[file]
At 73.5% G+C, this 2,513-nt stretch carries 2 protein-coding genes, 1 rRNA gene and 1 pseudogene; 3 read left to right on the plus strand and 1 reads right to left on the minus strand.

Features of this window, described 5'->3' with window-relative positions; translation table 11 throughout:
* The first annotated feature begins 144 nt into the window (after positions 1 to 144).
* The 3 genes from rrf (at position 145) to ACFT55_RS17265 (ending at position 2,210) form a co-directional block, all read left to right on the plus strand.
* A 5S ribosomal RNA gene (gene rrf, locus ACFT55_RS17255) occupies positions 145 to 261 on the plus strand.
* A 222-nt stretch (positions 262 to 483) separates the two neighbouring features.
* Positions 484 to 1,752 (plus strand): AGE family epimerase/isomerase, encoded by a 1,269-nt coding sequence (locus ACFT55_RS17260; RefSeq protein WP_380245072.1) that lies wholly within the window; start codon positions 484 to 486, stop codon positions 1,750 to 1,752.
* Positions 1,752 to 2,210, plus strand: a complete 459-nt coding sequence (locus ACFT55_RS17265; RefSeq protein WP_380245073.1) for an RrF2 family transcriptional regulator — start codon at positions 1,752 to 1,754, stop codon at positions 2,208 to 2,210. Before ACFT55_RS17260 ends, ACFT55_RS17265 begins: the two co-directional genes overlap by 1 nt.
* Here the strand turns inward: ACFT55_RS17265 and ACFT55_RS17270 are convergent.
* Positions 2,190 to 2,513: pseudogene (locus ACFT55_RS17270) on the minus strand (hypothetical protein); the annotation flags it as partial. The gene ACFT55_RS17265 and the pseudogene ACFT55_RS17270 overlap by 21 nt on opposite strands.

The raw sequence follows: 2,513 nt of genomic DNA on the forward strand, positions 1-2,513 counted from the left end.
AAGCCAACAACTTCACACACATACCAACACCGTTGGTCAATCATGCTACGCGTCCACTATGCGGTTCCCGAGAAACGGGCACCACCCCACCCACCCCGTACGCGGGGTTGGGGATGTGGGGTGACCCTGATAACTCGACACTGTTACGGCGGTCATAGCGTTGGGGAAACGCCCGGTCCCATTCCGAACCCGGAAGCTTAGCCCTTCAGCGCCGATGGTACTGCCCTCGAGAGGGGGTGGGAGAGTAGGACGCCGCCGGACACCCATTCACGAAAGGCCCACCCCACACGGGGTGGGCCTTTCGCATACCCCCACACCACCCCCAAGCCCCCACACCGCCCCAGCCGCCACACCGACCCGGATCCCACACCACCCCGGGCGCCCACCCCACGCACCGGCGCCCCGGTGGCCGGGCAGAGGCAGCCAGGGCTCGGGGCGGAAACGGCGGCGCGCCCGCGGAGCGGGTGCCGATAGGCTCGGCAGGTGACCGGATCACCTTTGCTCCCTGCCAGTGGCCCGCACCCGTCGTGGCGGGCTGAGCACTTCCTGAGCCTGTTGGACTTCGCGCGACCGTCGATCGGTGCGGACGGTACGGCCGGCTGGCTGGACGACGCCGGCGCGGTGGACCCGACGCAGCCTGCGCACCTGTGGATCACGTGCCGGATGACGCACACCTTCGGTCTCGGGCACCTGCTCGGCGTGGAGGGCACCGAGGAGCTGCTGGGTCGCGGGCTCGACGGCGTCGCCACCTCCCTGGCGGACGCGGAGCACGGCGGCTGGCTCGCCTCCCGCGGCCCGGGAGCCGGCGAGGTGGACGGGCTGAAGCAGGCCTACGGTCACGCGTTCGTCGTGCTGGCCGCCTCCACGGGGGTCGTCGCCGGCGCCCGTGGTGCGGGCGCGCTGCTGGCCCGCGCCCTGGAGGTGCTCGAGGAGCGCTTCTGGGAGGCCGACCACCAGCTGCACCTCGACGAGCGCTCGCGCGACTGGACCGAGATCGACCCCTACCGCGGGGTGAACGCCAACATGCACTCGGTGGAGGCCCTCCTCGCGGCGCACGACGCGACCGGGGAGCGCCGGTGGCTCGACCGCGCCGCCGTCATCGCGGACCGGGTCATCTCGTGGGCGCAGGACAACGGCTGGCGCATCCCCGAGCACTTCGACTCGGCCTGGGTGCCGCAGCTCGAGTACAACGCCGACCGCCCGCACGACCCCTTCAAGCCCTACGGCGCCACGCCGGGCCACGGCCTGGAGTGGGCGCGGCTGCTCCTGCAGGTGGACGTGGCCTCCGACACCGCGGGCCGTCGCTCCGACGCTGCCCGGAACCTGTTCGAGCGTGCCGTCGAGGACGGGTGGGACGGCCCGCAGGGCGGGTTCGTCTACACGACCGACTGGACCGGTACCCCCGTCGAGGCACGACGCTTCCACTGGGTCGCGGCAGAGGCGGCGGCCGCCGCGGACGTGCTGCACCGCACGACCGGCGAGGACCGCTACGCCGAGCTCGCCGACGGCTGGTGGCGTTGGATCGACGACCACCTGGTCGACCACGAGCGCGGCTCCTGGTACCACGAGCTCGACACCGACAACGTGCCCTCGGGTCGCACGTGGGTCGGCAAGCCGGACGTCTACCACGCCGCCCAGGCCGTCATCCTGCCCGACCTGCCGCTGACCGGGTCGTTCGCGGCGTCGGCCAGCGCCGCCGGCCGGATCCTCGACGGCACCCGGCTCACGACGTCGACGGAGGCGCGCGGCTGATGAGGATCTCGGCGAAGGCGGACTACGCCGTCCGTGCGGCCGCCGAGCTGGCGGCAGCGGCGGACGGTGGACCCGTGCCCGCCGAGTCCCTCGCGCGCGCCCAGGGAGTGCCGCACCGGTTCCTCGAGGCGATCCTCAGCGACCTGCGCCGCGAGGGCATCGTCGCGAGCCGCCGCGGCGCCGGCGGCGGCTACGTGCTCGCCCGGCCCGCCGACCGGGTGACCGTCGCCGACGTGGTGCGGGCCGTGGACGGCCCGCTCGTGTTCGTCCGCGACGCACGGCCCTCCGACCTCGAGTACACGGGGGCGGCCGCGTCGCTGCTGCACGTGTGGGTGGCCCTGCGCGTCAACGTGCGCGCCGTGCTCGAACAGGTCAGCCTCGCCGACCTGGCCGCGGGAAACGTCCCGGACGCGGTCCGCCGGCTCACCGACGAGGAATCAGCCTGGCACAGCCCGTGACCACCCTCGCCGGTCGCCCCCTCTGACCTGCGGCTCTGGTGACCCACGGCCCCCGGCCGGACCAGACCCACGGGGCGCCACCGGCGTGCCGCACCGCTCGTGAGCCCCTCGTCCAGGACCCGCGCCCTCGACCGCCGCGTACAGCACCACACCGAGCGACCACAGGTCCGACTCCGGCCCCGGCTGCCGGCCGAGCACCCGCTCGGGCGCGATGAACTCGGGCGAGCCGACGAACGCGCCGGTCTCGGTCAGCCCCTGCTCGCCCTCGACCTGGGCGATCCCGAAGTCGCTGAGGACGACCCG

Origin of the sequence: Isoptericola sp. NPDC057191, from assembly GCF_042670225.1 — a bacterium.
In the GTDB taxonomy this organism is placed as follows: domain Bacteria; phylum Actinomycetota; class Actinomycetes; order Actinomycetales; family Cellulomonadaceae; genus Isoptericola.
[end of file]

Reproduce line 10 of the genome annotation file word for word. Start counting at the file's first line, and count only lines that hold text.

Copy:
* Positions 2,190 to 2,513: pseudogene (locus ACFT55_RS17270) on the minus strand (hypothetical protein); the annotation flags it as partial. The gene ACFT55_RS17265 and the pseudogene ACFT55_RS17270 overlap by 21 nt on opposite strands.